This week, we are talking about fixings in masonry.
We know (or hope!) all the stonemasons out there will know the following information, but we are also very aware that our customers don’t.
We write these blogs in an effort to explain the craft of stonemasonry, in more depth (without as much of the technical jargon as we can), and to help our customers understand, and indeed question, the processes we use.
We are always on hand to answer any queries, and there are no stupid questions (trust me, as the non-stonemason in the company, I ask a LOT of questions).
Not only are fixings essential on stonemasonry, it is imperative that they are used correctly.
In layman's terms (ie my definition!), fixings are metal components, used within masonry to help secure stone in place, just like here...
However, this is really where my knowledge of fixings ends, so I turned to Scott, our managing director, for some information, this is what he said……..
Over the years we have witnessed numerous types of materials used, both correctly and incorrectly, in stonemasonry. When it comes to fixings, we’ve seen copper, phosphor bronze, cast iron metal, galvanised metal, and stainless steel, to name a few.
All of these materials have been discovered by our team, on various restoration projects over the years. While they each have a place of their own within stonemasonry, only stainless steel should be used to prevent corrosion or defects to the stone unit itself.
Before stainless steel was the recognized material, copper and phosphor bronze were the go-to material for the older generation of stonemasons. They served a purpose, and to this day...
Today it’s stainless steel fixings which are specified and used (or at least should be!). We have a good working relationship with a few, select, companies who supply ourselves at Stratum Masonry with high quality grade stainless steel (EN 1.4301 304)
Below is a photo of a stainless steel ‘dog cramp’ which is used to hold 2 x masonry items together. This would, for example, be used on a stone balustrade.
In recent years there have been a few high-profile cases where fixings have been used inappropriately and not often within specification guidelines. Failure to comply with these specifications can cause serious issues further down the line. Take, for example, this article concerning new build schools;
The problems highlighted were caused by a lack of fixings within the façade structure.
When Stratum are working on projects where stone replacement or rebuilding works are taking place, we always take the approach from a public and practical perspective. Take, for instance, our current project in Helensburgh.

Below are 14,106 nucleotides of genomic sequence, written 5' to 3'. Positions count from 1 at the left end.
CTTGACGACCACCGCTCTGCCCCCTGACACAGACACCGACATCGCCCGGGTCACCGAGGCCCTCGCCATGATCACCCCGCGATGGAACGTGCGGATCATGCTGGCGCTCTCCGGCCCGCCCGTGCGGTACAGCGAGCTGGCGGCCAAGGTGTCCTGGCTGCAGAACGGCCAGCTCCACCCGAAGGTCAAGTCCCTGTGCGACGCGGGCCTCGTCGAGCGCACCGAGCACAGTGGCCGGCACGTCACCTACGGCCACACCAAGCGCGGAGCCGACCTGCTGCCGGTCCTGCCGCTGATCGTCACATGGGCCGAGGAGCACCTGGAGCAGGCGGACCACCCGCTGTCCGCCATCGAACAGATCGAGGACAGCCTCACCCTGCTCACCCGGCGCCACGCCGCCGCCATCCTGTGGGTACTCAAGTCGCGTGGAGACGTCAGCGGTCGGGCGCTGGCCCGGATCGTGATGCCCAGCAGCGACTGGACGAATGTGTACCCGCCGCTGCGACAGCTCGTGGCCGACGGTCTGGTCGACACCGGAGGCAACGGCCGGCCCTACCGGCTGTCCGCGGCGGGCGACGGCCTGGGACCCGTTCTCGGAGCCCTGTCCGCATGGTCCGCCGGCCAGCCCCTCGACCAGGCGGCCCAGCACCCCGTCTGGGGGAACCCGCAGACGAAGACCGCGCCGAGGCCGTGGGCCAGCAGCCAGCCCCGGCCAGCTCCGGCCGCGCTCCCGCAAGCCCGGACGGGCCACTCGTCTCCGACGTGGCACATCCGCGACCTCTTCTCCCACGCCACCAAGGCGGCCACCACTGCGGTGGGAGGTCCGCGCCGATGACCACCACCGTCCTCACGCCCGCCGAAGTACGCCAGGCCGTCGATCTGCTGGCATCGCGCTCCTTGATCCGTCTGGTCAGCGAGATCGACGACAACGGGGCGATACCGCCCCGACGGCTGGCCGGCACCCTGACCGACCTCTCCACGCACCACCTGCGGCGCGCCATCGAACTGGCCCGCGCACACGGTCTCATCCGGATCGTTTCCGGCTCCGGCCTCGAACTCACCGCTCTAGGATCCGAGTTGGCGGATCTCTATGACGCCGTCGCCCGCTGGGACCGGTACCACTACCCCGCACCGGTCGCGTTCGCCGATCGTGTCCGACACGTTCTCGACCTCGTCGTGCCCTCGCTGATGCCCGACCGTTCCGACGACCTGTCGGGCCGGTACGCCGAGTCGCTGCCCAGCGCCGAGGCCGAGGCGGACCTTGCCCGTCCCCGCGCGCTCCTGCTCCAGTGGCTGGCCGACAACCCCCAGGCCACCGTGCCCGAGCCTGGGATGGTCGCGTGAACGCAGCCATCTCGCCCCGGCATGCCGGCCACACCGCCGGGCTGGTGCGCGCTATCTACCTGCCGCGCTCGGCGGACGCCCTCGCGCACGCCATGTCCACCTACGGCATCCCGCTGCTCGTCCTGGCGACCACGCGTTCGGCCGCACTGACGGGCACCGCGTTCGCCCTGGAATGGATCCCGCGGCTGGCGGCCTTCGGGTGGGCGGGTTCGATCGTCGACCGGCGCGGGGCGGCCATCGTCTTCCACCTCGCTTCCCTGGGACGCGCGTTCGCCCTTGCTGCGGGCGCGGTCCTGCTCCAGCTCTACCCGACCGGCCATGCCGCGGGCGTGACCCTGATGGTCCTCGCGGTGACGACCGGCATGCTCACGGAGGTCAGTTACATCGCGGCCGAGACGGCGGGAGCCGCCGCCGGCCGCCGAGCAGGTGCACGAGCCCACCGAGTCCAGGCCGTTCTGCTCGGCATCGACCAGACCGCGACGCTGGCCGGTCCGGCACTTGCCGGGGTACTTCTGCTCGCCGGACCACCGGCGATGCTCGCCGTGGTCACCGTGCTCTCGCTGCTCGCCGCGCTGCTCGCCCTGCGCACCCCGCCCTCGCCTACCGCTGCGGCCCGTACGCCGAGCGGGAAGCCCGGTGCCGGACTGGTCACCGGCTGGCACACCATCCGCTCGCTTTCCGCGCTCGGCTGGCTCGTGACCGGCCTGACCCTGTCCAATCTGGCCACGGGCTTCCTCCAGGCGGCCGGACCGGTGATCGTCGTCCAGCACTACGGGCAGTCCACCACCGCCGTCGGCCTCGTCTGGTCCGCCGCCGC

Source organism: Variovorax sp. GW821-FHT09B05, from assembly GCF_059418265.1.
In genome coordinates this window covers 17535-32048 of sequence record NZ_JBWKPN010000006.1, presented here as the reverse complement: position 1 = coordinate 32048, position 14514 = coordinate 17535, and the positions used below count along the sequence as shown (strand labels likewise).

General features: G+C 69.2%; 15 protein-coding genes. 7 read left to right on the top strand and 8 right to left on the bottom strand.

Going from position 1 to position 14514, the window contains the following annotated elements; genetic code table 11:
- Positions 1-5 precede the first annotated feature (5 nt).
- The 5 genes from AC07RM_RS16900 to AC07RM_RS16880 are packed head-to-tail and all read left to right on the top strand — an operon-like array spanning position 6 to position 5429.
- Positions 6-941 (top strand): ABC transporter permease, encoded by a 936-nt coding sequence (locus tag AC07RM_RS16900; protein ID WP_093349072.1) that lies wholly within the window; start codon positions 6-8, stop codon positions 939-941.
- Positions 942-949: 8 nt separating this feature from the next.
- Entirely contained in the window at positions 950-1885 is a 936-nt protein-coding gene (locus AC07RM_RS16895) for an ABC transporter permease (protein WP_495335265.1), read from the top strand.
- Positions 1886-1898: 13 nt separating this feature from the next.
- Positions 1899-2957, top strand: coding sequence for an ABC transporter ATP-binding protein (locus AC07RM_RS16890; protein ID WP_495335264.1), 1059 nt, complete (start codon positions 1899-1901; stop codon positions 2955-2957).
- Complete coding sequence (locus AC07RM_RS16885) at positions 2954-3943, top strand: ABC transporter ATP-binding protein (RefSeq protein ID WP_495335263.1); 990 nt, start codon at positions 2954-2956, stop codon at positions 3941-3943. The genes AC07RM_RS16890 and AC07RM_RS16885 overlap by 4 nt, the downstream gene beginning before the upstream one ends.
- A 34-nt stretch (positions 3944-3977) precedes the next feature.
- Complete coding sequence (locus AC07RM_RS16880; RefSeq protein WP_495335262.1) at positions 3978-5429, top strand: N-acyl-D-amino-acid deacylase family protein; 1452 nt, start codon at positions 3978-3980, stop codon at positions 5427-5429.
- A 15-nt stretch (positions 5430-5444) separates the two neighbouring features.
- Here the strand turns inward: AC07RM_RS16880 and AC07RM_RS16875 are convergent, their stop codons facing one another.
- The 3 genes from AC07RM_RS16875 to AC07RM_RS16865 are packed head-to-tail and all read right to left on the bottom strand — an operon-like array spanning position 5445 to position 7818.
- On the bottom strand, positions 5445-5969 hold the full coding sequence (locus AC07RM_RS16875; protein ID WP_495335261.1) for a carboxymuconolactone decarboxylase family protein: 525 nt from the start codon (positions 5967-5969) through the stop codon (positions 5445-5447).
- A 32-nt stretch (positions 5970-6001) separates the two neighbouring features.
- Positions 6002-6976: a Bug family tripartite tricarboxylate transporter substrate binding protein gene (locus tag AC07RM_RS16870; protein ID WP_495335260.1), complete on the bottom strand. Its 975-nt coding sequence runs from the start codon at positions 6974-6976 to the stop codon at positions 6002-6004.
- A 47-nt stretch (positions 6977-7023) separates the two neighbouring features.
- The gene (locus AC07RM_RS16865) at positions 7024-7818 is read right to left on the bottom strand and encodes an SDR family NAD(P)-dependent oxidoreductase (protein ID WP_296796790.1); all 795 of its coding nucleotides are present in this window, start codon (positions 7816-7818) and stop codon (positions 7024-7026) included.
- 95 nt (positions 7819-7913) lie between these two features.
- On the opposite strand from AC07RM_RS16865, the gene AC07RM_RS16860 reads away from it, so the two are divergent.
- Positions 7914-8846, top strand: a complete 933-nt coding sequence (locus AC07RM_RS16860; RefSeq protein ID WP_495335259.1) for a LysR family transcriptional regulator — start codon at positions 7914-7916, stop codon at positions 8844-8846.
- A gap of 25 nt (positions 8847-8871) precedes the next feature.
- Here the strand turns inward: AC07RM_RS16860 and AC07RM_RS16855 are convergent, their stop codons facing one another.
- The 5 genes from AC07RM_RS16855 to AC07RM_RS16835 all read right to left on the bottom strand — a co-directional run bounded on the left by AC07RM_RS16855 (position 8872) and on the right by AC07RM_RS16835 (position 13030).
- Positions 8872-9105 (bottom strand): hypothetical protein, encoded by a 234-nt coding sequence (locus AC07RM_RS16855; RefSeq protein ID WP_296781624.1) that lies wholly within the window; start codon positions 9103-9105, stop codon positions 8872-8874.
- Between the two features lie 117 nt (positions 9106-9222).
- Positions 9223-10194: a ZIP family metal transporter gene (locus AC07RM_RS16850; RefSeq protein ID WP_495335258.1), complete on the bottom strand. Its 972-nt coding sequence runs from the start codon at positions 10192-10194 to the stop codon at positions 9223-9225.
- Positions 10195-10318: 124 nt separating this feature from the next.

Working closely with the design team, we are rebuilding a new stone balcony which, previously, had no steel support. All parties involved are working together to provide a solution which ensures the new masonry will be installed to accommodate the new, essential, steel sections, and more importantly, the new stone is supported by the steel and supporting loads.
When installing fixings, there are many different methods and materials to be considered. In an effort to introduce you to some of these, we are going to take you through a recent case study where we installed skew copes and club skews.
The materials used for this were 18mm & 10mm stainless steel threaded rod, used with a two-part epoxy injection resin (stick with us, there are pictures!)
The picture above illustrates the ‘closer’ which is the stone used to close the gap between each cope. As you can see, there are 2 x number dowels which are sticking out of the stone which are used to hold the masonry together, preventing any movement in the future.
The other two holes you can see, have been pre drilled and 2 x slip dowels will be used here to make sure both ends of the masonry unit is secure.
When the stone is ready for building all 8 x pre drilled holes (4 x in masonry that has been built and 4 x in new masonry unit) will be filled with a two part epoxy injection resin which again ensures the masonry will be secure and last years to come.
Given the location of these cope stones is approx 10m high, you can appreciate how imperative using the correct fixings is!
On some sites, it is fairly easy for our stonemasons to identify where incorrect fixings have been used.
This is because the masonry has ‘cracks’ on its surface, and in most cases, it can be a mild steel that has been used (like cast iron, which was popular in the 1980/90’s).
In these instances, the steel is fine when first installed, however, over time, when moisture passes in and out of masonry, the steel will start to corrode, causing the masonry to crack and expand. When this happens, more often than not, the masonry will need to be replaced.
Given the numerous stories recently covered by the media concerning fallen masonry, we think the importance of highlighting the necessity for fixings in masonry is now more significant than ever!
Please log in again. The login page will open in a new tab. After logging in you can close it and return to this page.